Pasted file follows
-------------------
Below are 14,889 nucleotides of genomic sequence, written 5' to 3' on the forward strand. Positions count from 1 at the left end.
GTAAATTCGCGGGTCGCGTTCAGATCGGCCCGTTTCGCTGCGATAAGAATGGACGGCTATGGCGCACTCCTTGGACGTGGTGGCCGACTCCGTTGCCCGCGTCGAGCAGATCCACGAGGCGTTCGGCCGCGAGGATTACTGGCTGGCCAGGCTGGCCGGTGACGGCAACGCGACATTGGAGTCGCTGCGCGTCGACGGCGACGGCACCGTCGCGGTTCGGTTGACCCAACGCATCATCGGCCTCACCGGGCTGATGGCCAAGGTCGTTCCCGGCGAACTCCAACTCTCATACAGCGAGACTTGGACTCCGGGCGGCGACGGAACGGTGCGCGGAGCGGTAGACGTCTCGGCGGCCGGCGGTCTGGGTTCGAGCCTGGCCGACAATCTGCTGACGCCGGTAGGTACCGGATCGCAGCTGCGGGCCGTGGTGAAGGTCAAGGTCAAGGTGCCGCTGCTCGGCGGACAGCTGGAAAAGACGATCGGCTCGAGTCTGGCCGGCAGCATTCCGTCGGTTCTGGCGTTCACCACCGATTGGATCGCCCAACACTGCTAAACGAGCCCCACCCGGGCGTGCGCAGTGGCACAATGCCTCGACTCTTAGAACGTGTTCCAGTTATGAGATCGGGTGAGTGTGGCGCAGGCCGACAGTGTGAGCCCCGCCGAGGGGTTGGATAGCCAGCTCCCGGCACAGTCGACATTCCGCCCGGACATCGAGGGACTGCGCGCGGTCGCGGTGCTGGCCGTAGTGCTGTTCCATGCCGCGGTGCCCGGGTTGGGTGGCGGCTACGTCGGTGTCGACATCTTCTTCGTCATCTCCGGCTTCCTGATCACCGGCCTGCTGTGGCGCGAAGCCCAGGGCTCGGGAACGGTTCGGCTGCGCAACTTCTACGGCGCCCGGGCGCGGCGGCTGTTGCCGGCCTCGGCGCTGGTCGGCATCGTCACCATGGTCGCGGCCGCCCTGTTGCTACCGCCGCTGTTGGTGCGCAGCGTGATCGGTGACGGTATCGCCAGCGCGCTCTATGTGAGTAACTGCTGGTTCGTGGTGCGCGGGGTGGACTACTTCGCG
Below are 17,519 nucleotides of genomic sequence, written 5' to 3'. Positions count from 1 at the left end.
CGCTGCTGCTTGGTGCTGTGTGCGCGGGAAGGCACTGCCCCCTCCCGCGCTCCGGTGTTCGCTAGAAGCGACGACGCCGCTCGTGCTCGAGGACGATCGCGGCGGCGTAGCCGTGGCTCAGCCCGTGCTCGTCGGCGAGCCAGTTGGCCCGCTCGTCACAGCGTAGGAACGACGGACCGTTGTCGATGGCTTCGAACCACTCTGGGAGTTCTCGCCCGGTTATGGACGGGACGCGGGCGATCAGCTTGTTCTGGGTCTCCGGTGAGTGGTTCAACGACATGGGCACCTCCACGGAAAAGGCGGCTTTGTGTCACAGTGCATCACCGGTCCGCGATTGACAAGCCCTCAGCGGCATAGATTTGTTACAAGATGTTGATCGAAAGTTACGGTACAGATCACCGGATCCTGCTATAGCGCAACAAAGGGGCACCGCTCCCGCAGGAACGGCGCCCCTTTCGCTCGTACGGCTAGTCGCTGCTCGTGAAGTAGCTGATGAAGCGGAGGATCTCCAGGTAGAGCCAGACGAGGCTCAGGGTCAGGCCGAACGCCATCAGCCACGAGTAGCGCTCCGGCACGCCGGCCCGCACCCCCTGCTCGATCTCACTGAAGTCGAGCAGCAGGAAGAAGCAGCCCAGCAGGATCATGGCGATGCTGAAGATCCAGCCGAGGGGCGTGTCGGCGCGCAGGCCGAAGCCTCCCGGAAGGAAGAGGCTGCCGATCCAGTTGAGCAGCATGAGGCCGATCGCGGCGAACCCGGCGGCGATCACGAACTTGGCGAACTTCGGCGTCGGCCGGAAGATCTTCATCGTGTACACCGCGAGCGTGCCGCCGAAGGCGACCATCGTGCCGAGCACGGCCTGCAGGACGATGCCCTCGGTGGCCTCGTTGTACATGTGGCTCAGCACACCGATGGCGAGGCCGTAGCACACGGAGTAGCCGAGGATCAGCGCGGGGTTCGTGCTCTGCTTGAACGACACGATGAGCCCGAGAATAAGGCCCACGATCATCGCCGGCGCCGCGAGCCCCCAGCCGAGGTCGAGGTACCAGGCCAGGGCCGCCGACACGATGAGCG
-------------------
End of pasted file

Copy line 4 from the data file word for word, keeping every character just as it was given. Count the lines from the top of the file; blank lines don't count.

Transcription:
CGCTGCTGCTTGGTGCTGTGTGCGCGGGAAGGCACTGCCCCCTCCCGCGCTCCGGTGTTCGCTAGAAGCGACGACGCCGCTCGTGCTCGAGGACGATCGCGGCGGCGTAGCCGTGGCTCAGCCCGTGCTCGTCGGCGAGCCAGTTGGCCCGCTCGTCACAGCGTAGGAACGACGGACCGTTGTCGATGGCTTCGAACCACTCTGGGAGTTCTCGCCCGGTTATGGACGGGACGCGGGCGATCAGCTTGTTCTGGGTCTCCGGTGAGTGGTTCAACGACATGGGCACCTCCACGGAAAAGGCGGCTTTGTGTCACAGTGCATCACCGGTCCGCGATTGACAAGCCCTCAGCGGCATAGATTTGTTACAAGATGTTGATCGAAAGTTACGGTACAGATCACCGGATCCTGCTATAGCGCAACAAAGGGGCACCGCTCCCGCAGGAACGGCGCCCCTTTCGCTCGTACGGCTAGTCGCTGCTCGTGAAGTAGCTGATGAAGCGGAGGATCTCCAGGTAGAGCCAGACGAGGCTCAGGGTCAGGCCGAACGCCATCAGCCACGAGTAGCGCTCCGGCACGCCGGCCCGCACCCCCTGCTCGATCTCACTGAAGTCGAGCAGCAGGAAGAAGCAGCCCAGCAGGATCATGGCGATGCTGAAGATCCAGCCGAGGGGCGTGTCGGCGCGCAGGCCGAAGCCTCCCGGAAGGAAGAGGCTGCCGATCCAGTTGAGCAGCATGAGGCCGATCGCGGCGAACCCGGCGGCGATCACGAACTTGGCGAACTTCGGCGTCGGCCGGAAGATCTTCATCGTGTACACCGCGAGCGTGCCGCCGAAGGCGACCATCGTGCCGAGCACGGCCTGCAGGACGATGCCCTCGGTGGCCTCGTTGTACATGTGGCTCAGCACACCGATGGCGAGGCCGTAGCACACGGAGTAGCCGAGGATCAGCGCGGGGTTCGTGCTCTGCTTGAACGACACGATGAGCCCGAGAATAAGGCCCACGATCATCGCCGGCGCCGCGAGCCCCCAGCCGAGGTCGAGGTACCAGGCCAGGGCCGCCGACACGATGAGCG